Recently there’s been a spate of state attorney generals who are suing various hotel chains for incorporating “resort fees” hidden in a variety of forms, usually at the bottom of the bill lumped in with the numerous taxes that are tacked on at the bottom of a person’s statement when they check out, bumping up the actual cost of your overnight stay significantly. Unfortunately, it’s an uphill battle and one that may be challenging to change the climate that’s embedded into our minds because we just feel that it’s what we need to do and can’t negotiate off.
However, there’s another challenge that we often fail to review and correct, which is the “subscriptions” that we sign up for because we just need to use it just once. It’s become quite a goldmine for software companies, instead of just selling the product once they keep you on the hook for months and even years, without you even giving it a second thought. Scrolling through just a few of these subscriptions, ask yourself if #1 you have one of them, and #2 if you use them at least monthly.
Amazon Prime Adobe Microsoft Office 365
QuickBooks Online Photoshop Illustrator
LogMeIn Sales Force Bill.com
GoToMeeting Amazon Prime Itunes
FreshBooks Stripe Planet Fitness
1Password Constant Contact Google
Crash Plan Pro Smart Vault Shoeboxed
EventSmart Builder Trend YouTube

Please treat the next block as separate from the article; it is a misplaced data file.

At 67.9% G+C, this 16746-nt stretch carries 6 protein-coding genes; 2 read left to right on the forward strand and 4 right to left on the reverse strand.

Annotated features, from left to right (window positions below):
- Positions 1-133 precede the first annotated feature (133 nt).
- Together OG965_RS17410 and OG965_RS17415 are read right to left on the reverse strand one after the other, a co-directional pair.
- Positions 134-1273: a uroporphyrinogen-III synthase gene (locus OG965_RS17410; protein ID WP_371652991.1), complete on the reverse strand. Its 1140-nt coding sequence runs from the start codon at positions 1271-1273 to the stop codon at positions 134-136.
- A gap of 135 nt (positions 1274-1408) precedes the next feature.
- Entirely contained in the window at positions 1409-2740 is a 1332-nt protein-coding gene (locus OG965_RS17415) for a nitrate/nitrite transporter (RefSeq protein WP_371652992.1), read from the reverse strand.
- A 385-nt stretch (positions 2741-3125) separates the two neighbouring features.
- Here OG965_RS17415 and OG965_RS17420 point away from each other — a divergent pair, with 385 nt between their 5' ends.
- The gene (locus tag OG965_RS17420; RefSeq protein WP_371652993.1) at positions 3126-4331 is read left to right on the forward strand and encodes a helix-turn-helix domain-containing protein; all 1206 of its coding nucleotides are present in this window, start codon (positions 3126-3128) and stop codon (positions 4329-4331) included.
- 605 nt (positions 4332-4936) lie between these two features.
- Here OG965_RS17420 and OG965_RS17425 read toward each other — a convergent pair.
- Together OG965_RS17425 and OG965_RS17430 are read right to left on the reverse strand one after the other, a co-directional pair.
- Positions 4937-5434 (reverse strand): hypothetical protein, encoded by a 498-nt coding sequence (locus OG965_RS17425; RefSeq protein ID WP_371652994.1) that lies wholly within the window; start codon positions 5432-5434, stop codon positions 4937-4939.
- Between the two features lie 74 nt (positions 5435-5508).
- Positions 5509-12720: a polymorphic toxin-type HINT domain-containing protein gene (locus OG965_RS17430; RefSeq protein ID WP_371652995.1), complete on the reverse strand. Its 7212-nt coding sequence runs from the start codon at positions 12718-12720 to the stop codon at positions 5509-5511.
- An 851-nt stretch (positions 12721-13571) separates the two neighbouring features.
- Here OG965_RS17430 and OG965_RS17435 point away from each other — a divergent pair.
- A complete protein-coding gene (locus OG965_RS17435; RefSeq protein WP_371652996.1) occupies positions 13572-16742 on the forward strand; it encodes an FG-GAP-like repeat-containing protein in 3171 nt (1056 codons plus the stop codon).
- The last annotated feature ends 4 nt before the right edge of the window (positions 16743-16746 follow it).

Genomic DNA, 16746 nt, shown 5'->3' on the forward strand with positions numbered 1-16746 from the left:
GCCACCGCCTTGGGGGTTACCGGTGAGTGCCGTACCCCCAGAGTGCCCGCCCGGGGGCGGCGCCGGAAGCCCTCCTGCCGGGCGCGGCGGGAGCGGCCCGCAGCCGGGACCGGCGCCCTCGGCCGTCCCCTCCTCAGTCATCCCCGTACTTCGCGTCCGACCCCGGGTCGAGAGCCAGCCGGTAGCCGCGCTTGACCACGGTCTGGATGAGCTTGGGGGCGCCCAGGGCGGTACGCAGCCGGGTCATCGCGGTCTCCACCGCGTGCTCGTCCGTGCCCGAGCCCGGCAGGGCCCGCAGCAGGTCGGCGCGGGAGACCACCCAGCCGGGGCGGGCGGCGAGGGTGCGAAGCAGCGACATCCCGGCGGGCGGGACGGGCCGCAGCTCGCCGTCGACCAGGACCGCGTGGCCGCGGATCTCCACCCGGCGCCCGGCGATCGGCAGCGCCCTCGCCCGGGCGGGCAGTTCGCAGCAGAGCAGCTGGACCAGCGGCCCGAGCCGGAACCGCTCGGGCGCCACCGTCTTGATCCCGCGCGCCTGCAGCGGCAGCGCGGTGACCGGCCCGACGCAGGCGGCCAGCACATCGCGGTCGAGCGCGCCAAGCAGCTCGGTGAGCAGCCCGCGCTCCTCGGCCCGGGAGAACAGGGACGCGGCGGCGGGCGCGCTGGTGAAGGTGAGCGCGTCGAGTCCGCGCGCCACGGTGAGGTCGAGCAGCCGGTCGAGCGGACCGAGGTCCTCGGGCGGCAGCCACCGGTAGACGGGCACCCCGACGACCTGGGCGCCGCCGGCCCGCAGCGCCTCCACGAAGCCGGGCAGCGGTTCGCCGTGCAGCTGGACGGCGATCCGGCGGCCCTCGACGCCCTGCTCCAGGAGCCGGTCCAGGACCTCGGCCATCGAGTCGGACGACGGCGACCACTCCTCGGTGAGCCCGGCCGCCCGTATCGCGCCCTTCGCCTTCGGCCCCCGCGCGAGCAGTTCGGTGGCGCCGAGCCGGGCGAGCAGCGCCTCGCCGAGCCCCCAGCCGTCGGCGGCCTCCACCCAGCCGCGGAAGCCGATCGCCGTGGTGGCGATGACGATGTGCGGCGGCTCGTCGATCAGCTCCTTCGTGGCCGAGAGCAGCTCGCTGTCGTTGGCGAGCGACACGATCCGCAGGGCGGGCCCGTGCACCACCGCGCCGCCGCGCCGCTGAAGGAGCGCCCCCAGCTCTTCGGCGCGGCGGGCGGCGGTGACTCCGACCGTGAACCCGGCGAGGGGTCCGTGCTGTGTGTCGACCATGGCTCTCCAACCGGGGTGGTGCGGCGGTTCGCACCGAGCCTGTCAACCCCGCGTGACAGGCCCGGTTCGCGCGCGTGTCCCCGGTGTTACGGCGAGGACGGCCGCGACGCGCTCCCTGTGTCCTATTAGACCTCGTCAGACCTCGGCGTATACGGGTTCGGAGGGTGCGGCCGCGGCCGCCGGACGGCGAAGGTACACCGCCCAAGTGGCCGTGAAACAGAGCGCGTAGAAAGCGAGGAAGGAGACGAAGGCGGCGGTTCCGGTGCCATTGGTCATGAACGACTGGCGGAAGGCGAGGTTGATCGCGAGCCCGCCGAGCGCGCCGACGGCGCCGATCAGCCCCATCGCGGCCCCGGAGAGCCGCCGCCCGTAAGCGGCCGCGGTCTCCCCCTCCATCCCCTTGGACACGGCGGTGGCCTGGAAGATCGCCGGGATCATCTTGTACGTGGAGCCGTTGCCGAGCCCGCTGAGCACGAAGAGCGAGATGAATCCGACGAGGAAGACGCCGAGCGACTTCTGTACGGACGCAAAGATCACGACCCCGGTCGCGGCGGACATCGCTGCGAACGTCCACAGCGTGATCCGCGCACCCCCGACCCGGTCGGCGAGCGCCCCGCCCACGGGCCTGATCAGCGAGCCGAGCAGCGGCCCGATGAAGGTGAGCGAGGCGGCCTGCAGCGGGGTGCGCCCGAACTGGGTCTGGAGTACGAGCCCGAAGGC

Here’s a sample of 24 random software companies that use a subscription-based model, and I subscribe to 9 of those. Fortunately, that’s down from 15 that I had been paying for last year, which I went through and determined I didn’t need 6 of them, which saved me nearly $3,000 over a year’s time which I used for other more worthwhile expenses.
These often keep accumulating and we don’t pay attention because we either don’t reconcile our expenses on our bank or credit card statements (I’m definitely not in this category), but the main culprit is that we don’t feel that we’re missing something that costs less than $20 a month. However, when you add everything up again it gets significant. As well, the ones that are a “once a year” automatic renewal are harder to find too, because we don’t see them all of the time for us to wonder if we use them.
Yes, it’s a pain to be looking through every line item all of the time and keep following up on making sure that they do get cancelled and don’t come back. However, I always ask myself the question, whose pocket is it better in, theirs or mine?
Can you imagine using gift cards for your subscriptions, and then you get a notice that it’s not automatically renewed unless YOU choose to subscribe again or not. An easy fix, even though you may end up regretting it if you forget to renew it if it’s something you use. Again, a double-edged sword no matter what path you choose.
Dwayne J. Briscoe